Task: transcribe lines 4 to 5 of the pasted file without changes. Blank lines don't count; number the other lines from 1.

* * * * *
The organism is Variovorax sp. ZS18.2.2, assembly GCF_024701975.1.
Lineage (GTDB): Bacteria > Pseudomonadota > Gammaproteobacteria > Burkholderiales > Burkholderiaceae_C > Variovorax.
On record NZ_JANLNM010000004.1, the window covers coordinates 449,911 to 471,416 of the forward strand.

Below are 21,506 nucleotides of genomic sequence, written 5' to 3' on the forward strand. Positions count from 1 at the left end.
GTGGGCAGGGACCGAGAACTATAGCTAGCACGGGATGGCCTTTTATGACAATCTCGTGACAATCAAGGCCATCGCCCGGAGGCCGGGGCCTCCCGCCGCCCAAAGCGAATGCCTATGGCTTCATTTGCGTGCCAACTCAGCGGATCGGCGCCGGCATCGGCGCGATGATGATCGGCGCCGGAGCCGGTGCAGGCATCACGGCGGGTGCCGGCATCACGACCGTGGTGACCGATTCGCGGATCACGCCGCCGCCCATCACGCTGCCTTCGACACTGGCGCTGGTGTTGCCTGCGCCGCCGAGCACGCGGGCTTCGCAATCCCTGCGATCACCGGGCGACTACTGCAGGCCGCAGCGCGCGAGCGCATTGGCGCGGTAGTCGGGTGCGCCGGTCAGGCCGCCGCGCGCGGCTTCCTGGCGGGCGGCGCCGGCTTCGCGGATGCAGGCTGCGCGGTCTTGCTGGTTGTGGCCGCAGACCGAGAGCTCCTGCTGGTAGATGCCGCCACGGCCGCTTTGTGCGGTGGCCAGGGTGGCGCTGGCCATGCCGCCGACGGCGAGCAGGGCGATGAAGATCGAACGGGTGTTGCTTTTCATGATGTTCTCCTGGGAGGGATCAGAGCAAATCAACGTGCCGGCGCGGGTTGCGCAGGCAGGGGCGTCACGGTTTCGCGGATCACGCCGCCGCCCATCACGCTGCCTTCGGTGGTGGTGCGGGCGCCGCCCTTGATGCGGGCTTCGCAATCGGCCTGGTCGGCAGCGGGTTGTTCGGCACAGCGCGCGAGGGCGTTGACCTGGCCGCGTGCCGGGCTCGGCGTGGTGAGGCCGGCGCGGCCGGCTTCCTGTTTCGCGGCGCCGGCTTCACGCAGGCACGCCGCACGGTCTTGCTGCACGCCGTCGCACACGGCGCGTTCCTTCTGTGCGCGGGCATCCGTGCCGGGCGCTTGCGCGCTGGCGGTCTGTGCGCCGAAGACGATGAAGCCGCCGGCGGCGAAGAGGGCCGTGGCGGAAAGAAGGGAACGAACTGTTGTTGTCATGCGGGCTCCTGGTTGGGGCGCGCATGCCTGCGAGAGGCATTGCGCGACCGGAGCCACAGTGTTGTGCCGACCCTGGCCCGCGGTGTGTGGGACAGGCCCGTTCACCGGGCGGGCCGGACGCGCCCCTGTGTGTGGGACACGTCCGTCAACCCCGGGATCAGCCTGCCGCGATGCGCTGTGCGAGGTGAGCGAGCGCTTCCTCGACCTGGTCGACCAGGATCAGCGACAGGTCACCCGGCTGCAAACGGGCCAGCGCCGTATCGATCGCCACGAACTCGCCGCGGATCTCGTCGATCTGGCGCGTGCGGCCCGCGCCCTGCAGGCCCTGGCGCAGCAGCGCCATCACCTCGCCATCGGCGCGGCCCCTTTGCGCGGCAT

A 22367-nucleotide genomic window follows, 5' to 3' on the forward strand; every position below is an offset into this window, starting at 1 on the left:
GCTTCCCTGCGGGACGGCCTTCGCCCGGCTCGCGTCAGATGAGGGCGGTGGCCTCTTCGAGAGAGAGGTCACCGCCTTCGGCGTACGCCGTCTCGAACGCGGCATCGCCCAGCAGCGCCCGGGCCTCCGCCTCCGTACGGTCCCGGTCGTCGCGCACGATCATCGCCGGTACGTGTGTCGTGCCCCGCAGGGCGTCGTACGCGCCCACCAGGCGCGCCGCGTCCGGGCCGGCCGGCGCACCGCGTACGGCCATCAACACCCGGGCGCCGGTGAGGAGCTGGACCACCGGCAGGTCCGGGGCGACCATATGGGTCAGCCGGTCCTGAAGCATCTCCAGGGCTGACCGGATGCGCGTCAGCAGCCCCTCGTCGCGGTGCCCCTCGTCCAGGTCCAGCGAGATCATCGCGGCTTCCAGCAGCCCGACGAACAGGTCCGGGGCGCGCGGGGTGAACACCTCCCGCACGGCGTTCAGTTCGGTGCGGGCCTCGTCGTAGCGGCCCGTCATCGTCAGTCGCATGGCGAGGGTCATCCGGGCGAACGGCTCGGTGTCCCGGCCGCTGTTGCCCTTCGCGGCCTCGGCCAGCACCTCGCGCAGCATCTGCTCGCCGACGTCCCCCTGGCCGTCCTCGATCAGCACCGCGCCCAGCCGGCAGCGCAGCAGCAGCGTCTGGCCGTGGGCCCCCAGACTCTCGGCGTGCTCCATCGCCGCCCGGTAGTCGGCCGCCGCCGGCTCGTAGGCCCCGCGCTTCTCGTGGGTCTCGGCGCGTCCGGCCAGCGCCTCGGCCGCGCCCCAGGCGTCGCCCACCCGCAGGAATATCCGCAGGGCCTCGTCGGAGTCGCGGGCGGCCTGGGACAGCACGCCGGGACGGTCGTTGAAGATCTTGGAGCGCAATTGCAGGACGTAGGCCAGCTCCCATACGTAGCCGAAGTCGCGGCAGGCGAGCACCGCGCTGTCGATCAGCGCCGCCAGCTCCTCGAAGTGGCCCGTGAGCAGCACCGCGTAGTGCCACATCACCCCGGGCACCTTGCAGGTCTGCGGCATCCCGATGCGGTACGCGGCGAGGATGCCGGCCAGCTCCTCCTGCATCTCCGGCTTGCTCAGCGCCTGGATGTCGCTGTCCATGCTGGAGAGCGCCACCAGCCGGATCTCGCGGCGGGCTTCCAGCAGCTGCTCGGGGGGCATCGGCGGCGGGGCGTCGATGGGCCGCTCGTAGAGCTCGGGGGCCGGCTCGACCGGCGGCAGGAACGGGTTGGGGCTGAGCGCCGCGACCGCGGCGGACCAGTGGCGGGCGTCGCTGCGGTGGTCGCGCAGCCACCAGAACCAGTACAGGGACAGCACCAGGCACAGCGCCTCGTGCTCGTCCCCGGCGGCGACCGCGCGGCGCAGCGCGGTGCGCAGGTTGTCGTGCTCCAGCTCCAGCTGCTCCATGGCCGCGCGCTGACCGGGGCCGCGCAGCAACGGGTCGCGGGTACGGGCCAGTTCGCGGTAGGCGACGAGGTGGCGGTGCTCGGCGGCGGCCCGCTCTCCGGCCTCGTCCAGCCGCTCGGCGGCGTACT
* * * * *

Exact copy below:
Below are 21,506 nucleotides of genomic sequence, written 5' to 3' on the forward strand. Positions count from 1 at the left end.
GTGGGCAGGGACCGAGAACTATAGCTAGCACGGGATGGCCTTTTATGACAATCTCGTGACAATCAAGGCCATCGCCCGGAGGCCGGGGCCTCCCGCCGCCCAAAGCGAATGCCTATGGCTTCATTTGCGTGCCAACTCAGCGGATCGGCGCCGGCATCGGCGCGATGATGATCGGCGCCGGAGCCGGTGCAGGCATCACGGCGGGTGCCGGCATCACGACCGTGGTGACCGATTCGCGGATCACGCCGCCGCCCATCACGCTGCCTTCGACACTGGCGCTGGTGTTGCCTGCGCCGCCGAGCACGCGGGCTTCGCAATCCCTGCGATCACCGGGCGACTACTGCAGGCCGCAGCGCGCGAGCGCATTGGCGCGGTAGTCGGGTGCGCCGGTCAGGCCGCCGCGCGCGGCTTCCTGGCGGGCGGCGCCGGCTTCGCGGATGCAGGCTGCGCGGTCTTGCTGGTTGTGGCCGCAGACCGAGAGCTCCTGCTGGTAGATGCCGCCACGGCCGCTTTGTGCGGTGGCCAGGGTGGCGCTGGCCATGCCGCCGACGGCGAGCAGGGCGATGAAGATCGAACGGGTGTTGCTTTTCATGATGTTCTCCTGGGAGGGATCAGAGCAAATCAACGTGCCGGCGCGGGTTGCGCAGGCAGGGGCGTCACGGTTTCGCGGATCACGCCGCCGCCCATCACGCTGCCTTCGGTGGTGGTGCGGGCGCCGCCCTTGATGCGGGCTTCGCAATCGGCCTGGTCGGCAGCGGGTTGTTCGGCACAGCGCGCGAGGGCGTTGACCTGGCCGCGTGCCGGGCTCGGCGTGGTGAGGCCGGCGCGGCCGGCTTCCTGTTTCGCGGCGCCGGCTTCACGCAGGCACGCCGCACGGTCTTGCTGCACGCCGTCGCACACGGCGCGTTCCTTCTGTGCGCGGGCATCCGTGCCGGGCGCTTGCGCGCTGGCGGTCTGTGCGCCGAAGACGATGAAGCCGCCGGCGGCGAAGAGGGCCGTGGCGGAAAGAAGGGAACGAACTGTTGTTGTCATGCGGGCTCCTGGTTGGGGCGCGCATGCCTGCGAGAGGCATTGCGCGACCGGAGCCACAGTGTTGTGCCGACCCTGGCCCGCGGTGTGTGGGACAGGCCCGTTCACCGGGCGGGCCGGACGCGCCCCTGTGTGTGGGACACGTCCGTCAACCCCGGGATCAGCCTGCCGCGATGCGCTGTGCGAGGTGAGCGAGCGCTTCCTCGACCTGGTCGACCAGGATCAGCGACAGGTCACCCGGCTGCAAACGGGCCAGCGCCGTATCGATCGCCACGAACTCGCCGCGGATCTCGTCGATCTGGCGCGTGCGGCCCGCGCCCTGCAGGCCCTGGCGCAGCAGCGCCATCACCTCGCCATCGGCGCGGCCCCTTTGCGCGGCAT